We all have a history, but something in Frank Messina’s past threatened to affect his future.
“I have a family history. My father and my mother had heart conditions,” says Messina.
Studies show an underestimation of the impact of family history on heart risk. Most doctors discuss it, but may not probe deep enough.
“It’s one of the strongest indicators for someone to have premature heart attacks,” says Dr. Murali Muppala, cardiologist with Lee Memorial Health System.
Currently some risk measurement tools only cover whether a family member has heart problems, without specifically asking if a parent had a heart attack and at what age. The information could potentially put them in a higher risk category.
“There is a very high risk factor for someone to have premature heart attacks. If someone has a heart attack in the family in their 40s and 50s, beware. Make sure you are following all the guidelines,” says Dr. Muppala.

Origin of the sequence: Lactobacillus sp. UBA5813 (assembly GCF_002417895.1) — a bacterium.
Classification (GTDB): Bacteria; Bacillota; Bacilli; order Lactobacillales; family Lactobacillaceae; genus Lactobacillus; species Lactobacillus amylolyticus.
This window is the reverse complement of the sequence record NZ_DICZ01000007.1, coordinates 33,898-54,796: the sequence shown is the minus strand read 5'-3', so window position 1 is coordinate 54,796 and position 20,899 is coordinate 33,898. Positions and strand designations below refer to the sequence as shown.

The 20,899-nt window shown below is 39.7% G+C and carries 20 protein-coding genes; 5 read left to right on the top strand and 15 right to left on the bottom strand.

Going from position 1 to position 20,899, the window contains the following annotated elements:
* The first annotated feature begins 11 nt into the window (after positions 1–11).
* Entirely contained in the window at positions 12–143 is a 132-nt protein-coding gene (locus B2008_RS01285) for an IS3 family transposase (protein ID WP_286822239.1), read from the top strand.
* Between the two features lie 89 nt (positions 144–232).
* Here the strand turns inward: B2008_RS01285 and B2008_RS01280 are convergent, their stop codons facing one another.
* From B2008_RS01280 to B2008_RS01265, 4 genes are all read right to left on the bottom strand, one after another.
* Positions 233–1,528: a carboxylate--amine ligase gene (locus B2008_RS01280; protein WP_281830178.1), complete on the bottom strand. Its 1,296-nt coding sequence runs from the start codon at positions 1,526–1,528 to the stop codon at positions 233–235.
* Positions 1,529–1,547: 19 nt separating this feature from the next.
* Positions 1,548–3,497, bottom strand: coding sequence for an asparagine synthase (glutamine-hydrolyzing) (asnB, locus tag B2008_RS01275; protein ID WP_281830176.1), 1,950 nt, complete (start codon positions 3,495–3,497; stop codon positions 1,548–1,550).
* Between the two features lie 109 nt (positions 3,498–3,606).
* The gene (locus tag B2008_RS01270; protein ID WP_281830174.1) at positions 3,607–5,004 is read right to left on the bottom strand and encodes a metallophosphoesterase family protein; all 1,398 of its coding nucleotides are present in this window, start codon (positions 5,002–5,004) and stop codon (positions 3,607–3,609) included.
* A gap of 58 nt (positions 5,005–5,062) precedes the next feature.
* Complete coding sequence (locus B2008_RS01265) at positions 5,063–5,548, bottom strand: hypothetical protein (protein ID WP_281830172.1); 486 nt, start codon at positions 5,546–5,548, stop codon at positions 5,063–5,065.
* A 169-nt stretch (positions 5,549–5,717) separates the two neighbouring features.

A family history of heart attack puts more emphasis on the other cardiac risk factors. It is the one element we can’t control, making it more important to address things that are within our power.
“Make sure your risk factors are identified; make sure your risk factors are under good control. They include hypertensions, diabetes, smoking. And all these things need to be controlled aggressively, if you have a strong family history,” says Dr. Muppala.
Evaluating standard questionnaires, put about 13% of people studied at high risk, while looking at an enhanced history put 20% people in that category. Without understanding his true risk, Frank almost carried on a family tradition.
“I never drank, never smoked and I started to get chest pains. They rushed me to the hospital. I couldn’t figure out why I would have this heart attack, and I think it’s the family history,” says Messina.
Sharing all the facts with your doctor could prevent you from repeating the past.